14 April 2008
Deputy Secretary-General
DSG/SM/384

Department of Public Information • News and Media Division • New York

Parliaments can translate democratic governance into gains for the poor,


Says Deputy Secretary-General to cape town meeting

 


Following are Deputy Secretary-General Asha-Rose Migiro’s remarks to the Inter-Parliamentary Union in Cape Town, 13 April:


Allow me at the outset to thank the Government and the people of South Africa for your warm welcome.  Let me thank also the organizers of this meeting for making our stay comfortable.  I appreciate this opportunity to address this august Assembly on the critical involvement of parliaments in pushing back the frontiers of poverty and ensuring accountability in achieving the Millennium Development Goals launched in 2000.


Now that we have passed the midpoint to the 2015 target date for reaching these bold objectives, it’s time to look hard at what we’ve accomplished so far.


The results are mixed.  There has been progress, to be sure, but many countries remain off track.


Still, we can point to a number of lifesaving achievements.  Compared to the year 2000, 3 million more children now survive annually, 2 million more people are receiving treatment for AIDS, and millions more children are in school.  That’s speaking globally.


There has also been impressive progress in individual countries and regions on certain goals.   Ghana, Kenya, Tanzania and Uganda are just a few of the countries where public school enrolment is on the rise.  And Senegal is making major strides toward meeting the water and sanitation MDGs.  On health, Malawi has drastically reduced child mortality rates.  And across South Asia child survival rates have been raised through the implementation of massive vaccination campaigns.  In addition, countries around the world are demonstrating how the HIV epidemic can be contained.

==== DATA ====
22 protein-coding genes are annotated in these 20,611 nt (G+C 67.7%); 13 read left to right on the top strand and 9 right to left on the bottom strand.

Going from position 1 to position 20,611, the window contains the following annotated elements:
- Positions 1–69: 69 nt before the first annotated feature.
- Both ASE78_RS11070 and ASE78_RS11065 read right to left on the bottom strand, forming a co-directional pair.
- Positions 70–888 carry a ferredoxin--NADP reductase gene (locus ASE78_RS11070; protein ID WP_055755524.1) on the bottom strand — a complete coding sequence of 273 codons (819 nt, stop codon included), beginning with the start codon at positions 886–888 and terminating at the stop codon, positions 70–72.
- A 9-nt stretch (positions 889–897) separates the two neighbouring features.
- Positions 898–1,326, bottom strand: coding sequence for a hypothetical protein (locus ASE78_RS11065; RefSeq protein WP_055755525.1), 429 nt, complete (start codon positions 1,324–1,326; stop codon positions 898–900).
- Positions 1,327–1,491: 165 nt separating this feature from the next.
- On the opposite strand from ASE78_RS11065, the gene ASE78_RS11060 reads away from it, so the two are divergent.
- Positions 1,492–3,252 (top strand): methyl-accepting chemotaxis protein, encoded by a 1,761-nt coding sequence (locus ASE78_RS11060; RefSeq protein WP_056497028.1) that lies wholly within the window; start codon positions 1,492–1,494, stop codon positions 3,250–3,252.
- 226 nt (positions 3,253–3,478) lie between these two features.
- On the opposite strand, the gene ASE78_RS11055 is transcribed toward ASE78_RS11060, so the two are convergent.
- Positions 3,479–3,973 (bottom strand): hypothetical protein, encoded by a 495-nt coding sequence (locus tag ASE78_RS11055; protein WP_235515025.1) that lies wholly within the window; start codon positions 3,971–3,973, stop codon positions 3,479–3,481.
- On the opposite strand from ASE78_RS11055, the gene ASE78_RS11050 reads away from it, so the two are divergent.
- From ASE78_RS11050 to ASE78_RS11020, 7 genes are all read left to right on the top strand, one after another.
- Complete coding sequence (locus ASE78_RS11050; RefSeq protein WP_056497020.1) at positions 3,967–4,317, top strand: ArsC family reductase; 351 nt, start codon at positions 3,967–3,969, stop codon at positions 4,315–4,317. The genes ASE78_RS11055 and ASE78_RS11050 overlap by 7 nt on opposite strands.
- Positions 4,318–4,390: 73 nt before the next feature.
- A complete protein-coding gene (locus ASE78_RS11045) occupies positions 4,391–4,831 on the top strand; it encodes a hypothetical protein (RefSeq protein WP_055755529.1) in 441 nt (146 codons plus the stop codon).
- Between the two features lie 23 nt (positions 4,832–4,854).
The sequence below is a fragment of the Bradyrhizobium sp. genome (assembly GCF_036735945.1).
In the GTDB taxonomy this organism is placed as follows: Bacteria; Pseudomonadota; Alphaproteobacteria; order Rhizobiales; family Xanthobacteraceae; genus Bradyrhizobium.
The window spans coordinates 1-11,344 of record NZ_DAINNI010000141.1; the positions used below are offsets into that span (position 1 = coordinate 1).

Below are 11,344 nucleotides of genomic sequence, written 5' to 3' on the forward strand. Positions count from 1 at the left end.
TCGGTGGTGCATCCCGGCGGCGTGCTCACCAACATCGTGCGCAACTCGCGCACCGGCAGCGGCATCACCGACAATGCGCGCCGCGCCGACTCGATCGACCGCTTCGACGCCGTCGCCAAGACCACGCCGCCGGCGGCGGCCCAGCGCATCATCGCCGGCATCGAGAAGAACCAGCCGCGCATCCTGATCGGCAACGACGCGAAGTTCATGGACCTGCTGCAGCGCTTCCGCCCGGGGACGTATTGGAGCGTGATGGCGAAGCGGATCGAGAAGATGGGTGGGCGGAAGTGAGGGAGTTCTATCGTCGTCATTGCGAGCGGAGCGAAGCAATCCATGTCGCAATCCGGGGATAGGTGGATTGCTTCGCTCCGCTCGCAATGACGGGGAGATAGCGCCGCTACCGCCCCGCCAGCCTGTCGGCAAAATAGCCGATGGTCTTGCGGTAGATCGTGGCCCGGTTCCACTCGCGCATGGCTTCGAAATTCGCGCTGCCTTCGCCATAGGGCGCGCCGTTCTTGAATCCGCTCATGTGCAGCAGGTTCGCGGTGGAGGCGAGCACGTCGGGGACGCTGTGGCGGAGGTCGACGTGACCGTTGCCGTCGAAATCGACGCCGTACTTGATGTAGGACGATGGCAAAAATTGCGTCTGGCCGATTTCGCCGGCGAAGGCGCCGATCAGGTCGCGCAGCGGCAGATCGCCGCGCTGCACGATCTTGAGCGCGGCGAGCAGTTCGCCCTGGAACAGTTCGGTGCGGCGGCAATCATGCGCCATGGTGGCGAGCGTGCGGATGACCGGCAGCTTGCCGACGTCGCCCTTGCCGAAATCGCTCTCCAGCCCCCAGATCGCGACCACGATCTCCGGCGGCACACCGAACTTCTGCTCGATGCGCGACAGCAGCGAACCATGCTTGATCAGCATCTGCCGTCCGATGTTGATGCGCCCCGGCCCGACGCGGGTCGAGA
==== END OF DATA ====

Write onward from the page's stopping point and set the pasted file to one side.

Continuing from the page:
We have also seen impressive progress in malaria control thanks to free bednets for families in Niger, Togo and Zambia.  And one of the most striking advances is the 91 per cent reduction in deaths caused by measles across Africa, as well as the elimination of maternal and neonatal tetanus in Viet Nam with the support of UNICEF and WHO.


Quick and significant progress is obviously possible.  Many countries are proving this.  And we know the ingredients for success.  Strong government leadership.  Good policies that support private investment.  And sound strategies for scaling up public investments.  The international community must back these favourable conditions with financial and technical assistance.


The time to do this is now.  There are millions of people trapped in extreme poverty, vulnerable to disease, prone to suffer the worst effects of climate change, and dying from preventable causes.  They need our urgent help.


This is especially true across large parts of Africa and in the least developed countries.  But even some of the fast-growing economies in South Asia face serious challenges in improving nutrition and reaching certain other Goals.  And this challenge is not getting any better.  Last week the World Bank has noted that rocketing food prices are causing acute problems of hunger in poor countries and have put back the fight against poverty by seven years!  This is tragic.  Obviously we cannot push back the frontiers of poverty without rigorous and concerted national and international action.  This is the time to act.